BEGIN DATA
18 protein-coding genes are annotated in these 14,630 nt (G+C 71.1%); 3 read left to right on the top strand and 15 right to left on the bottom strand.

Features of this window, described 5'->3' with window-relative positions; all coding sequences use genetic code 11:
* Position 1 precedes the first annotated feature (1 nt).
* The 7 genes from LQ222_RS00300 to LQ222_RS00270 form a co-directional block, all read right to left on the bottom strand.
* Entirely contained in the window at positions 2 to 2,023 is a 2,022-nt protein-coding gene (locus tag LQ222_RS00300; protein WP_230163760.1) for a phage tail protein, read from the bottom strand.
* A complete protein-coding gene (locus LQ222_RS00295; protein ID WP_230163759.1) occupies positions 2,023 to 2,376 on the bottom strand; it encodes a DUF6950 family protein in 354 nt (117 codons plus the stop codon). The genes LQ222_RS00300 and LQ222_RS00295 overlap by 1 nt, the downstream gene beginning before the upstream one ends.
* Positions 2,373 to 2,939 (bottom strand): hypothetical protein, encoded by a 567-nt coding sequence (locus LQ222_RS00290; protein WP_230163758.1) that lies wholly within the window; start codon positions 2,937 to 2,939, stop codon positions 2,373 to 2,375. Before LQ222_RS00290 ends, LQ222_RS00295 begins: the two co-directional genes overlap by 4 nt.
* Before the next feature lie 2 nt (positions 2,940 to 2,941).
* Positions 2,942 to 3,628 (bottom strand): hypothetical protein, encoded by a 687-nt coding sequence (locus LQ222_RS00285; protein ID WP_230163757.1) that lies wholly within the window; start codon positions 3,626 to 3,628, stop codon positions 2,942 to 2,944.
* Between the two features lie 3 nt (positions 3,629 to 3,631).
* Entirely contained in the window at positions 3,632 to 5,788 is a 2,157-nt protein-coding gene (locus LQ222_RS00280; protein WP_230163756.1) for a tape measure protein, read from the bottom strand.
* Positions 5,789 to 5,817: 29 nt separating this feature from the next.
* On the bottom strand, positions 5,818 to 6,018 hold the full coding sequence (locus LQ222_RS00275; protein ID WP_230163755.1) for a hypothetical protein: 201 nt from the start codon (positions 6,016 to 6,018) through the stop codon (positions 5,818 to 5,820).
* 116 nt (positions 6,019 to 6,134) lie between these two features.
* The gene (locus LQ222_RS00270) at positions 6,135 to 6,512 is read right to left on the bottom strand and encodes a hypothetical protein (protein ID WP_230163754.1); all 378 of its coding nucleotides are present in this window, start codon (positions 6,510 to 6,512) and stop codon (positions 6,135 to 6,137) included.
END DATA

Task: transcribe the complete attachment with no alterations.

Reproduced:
18 protein-coding genes are annotated in these 14,630 nt (G+C 71.1%); 3 read left to right on the top strand and 15 right to left on the bottom strand.

Features of this window, described 5'->3' with window-relative positions; all coding sequences use genetic code 11:
* Position 1 precedes the first annotated feature (1 nt).
* The 7 genes from LQ222_RS00300 to LQ222_RS00270 form a co-directional block, all read right to left on the bottom strand.
* Entirely contained in the window at positions 2 to 2,023 is a 2,022-nt protein-coding gene (locus tag LQ222_RS00300; protein WP_230163760.1) for a phage tail protein, read from the bottom strand.
* A complete protein-coding gene (locus LQ222_RS00295; protein ID WP_230163759.1) occupies positions 2,023 to 2,376 on the bottom strand; it encodes a DUF6950 family protein in 354 nt (117 codons plus the stop codon). The genes LQ222_RS00300 and LQ222_RS00295 overlap by 1 nt, the downstream gene beginning before the upstream one ends.
* Positions 2,373 to 2,939 (bottom strand): hypothetical protein, encoded by a 567-nt coding sequence (locus LQ222_RS00290; protein WP_230163758.1) that lies wholly within the window; start codon positions 2,937 to 2,939, stop codon positions 2,373 to 2,375. Before LQ222_RS00290 ends, LQ222_RS00295 begins: the two co-directional genes overlap by 4 nt.
* Before the next feature lie 2 nt (positions 2,940 to 2,941).
* Positions 2,942 to 3,628 (bottom strand): hypothetical protein, encoded by a 687-nt coding sequence (locus LQ222_RS00285; protein ID WP_230163757.1) that lies wholly within the window; start codon positions 3,626 to 3,628, stop codon positions 2,942 to 2,944.
* Between the two features lie 3 nt (positions 3,629 to 3,631).
* Entirely contained in the window at positions 3,632 to 5,788 is a 2,157-nt protein-coding gene (locus LQ222_RS00280; protein WP_230163756.1) for a tape measure protein, read from the bottom strand.
* Positions 5,789 to 5,817: 29 nt separating this feature from the next.
* On the bottom strand, positions 5,818 to 6,018 hold the full coding sequence (locus LQ222_RS00275; protein ID WP_230163755.1) for a hypothetical protein: 201 nt from the start codon (positions 6,016 to 6,018) through the stop codon (positions 5,818 to 5,820).
* 116 nt (positions 6,019 to 6,134) lie between these two features.
* The gene (locus LQ222_RS00270) at positions 6,135 to 6,512 is read right to left on the bottom strand and encodes a hypothetical protein (protein ID WP_230163754.1); all 378 of its coding nucleotides are present in this window, start codon (positions 6,510 to 6,512) and stop codon (positions 6,135 to 6,137) included.